'So far as England is concerned we may say that quarantine Dr. Stopford Taylor's view is abolished, for though the Quarantine Act of 1825 exists, it is of the working never enforced except in the case of yellow fever. Quarantine stations, once so numerous around our coast, have been swept away, with lazarettos and their expensive establishments; no pest-houses, airing-hulks, or fumigating apparatus exist; they have disappeared and are not missed. To satisfy the fears of the timid, and gratify the admirers of old customs, two or three disused men-of-war are moored at the Mothertank, off the Isle of Wight, with a staff of well-trained officers and men to deal with any vessel ordered by Her Majesty's Government to be placed in quarantine. In Liverpool we have a quarantine

1The Medical Supervision of the Mercantile Marine' (Congress of Hygiene, 1821).

The Customs
Laws Con-


officer appointed by the customs authority to carry out the Quarantine Act; and, by a general order of that body, he is instructed to visit all ships arriving with infectious disease on board (except cholera), and should the disease be plague or yellow fever, he is to place them in quarantine; in the case of the other infectious diseases, the customs officer is directed to communicate the fact to the medical officer of health, who then takes charge of the patients and ship. Some few years ago a vessel was put in quarantine in the Mersey, because some cases of yellow fever had occurred on board during her homeward passage; and, after being detained several days, application had to be made to the port sanitary authority to take charge of the ship before the Privy Council could release her.'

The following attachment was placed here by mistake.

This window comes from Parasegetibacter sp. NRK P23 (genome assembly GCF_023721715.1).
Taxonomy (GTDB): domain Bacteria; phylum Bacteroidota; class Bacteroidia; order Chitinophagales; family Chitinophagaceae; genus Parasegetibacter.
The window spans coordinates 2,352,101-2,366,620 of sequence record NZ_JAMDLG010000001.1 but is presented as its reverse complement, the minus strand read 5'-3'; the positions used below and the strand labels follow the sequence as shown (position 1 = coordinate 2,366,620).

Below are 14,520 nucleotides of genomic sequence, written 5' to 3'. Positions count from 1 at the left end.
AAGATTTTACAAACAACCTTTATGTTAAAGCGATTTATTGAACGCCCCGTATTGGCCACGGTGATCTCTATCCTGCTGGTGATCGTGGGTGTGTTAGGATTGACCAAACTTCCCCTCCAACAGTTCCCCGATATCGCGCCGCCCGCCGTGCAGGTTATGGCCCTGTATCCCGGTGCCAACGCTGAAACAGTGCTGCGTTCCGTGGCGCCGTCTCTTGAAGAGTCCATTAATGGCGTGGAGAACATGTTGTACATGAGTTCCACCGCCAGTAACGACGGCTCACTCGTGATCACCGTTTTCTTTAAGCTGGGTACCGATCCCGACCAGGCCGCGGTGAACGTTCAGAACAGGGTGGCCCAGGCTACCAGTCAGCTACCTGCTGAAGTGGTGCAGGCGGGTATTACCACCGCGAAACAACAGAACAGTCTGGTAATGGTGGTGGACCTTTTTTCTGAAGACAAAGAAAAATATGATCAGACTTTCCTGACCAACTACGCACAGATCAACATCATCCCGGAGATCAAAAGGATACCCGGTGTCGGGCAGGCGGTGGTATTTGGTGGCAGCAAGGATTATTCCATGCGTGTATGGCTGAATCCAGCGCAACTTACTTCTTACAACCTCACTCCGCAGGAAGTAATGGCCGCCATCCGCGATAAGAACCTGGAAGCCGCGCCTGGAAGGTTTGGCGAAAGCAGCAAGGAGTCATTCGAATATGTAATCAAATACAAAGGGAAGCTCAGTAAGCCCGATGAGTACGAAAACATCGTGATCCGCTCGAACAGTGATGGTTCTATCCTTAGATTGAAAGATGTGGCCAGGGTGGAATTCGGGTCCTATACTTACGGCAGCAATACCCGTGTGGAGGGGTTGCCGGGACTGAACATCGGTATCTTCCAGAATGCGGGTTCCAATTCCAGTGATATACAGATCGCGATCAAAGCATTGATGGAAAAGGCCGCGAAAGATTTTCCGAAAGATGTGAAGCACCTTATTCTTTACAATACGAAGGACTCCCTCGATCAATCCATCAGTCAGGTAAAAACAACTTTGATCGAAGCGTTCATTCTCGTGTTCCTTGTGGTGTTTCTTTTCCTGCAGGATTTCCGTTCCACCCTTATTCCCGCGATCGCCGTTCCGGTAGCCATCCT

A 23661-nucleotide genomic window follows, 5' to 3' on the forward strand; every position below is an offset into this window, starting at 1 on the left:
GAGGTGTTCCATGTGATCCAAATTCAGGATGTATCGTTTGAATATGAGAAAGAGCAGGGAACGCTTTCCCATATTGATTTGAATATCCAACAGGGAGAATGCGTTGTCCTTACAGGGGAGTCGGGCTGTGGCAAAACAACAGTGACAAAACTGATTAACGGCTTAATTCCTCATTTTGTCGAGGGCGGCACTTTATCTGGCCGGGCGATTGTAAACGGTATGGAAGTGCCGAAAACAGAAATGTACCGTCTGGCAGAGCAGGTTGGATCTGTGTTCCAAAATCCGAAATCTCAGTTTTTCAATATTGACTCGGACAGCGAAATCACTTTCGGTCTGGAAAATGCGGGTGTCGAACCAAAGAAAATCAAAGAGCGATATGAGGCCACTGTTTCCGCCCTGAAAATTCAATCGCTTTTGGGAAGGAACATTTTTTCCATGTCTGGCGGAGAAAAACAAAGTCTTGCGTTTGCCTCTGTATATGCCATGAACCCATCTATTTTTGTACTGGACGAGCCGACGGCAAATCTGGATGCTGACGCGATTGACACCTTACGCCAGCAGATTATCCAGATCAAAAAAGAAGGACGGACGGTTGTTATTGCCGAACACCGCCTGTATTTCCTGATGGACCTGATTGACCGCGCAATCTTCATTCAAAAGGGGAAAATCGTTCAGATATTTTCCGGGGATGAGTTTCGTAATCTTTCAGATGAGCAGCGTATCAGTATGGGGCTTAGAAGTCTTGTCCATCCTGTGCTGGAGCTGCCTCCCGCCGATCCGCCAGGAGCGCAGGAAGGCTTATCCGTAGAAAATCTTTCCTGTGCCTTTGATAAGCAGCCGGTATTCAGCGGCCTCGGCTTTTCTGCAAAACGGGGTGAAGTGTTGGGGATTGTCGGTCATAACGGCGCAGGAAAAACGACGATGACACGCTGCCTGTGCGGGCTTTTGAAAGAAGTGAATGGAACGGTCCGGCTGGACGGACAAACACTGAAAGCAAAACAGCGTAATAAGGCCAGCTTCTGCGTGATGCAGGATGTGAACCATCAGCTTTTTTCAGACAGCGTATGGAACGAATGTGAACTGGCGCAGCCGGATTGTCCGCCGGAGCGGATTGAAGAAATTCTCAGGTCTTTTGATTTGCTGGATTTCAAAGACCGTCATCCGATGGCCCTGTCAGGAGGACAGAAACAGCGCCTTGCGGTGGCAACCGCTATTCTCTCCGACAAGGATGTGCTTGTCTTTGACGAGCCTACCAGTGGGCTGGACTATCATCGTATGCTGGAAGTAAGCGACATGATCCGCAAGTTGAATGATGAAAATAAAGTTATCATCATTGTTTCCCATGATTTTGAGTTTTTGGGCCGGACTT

The Customs Laws Consolidation Act, 1876 (39 solidation Act, and 40 Vict. c. 36, sect. 234), provides that the Privy Council may from time to time require that no person shall land from a ship coming from a place infected with yellow fever, or other infectious disease, until the officers of customs have examined into the state of health of the persons on board and given permission to land. Penalty for default, £100 or less.

Law as to

nuisances in relation to nuisances on ships.

The pilot or master is also liable to the same penalty for not hoisting the prescribed signal.

Under the Public Health Act, 1875, the law, as regards 'nuisance,' is applicable to vessels.

Section 110 states

That for the purposes of this Act any ship or vessel lying in any river, harbour, or other water within the district of a local authority, shall be subject to the jurisdiction of that authority in the same manner as if it were a house within such district.' 1

1The 13th Section of the Infectious Disease Prevention Act repeats this section.

Vessels lying in water not belonging to any particular authority are to be considered to be within the district of such local authority as the Local Government Board may prescribe, and, where no local authority has been prescribed, then of the local authority whose district nearest adjoins the place where such ship or vessel is lying.

The section does not apply to Her Majesty's ships nor to ships belonging to Foreign Governments.

From Section 110 (P.H., 1875), it follows that the various provisions in the Public Health Act, 1875, with regard to nuisance arising from privies, animals, overcrowding, and the filthy condition of premises, apply to vessels.

(Ships) Act

The Public Health (Ships) Act, 1885, further Public Health enacts that the Public Health Act Sections relative provisions to infectious diseases and hospitals, are to be infectious applied to ships; these sections are

Section 120. As to cleansing and disinfecting.

Section 121. As to the destruction of infectious.

bedding and clothing.

Section 124. As to the removal to available hospitals of the infectious sick.

Section 125. As to the power of a local authority

to make regulations for removal to hospital. Section 126. As to illegal exposure of infected persons or things.

Section 128. As to the letting of any house (i.e. ship)

or part of a house (i.e. ship) which is infectious. Section 131. As to the power of local authorities to provide hospitals.

relating to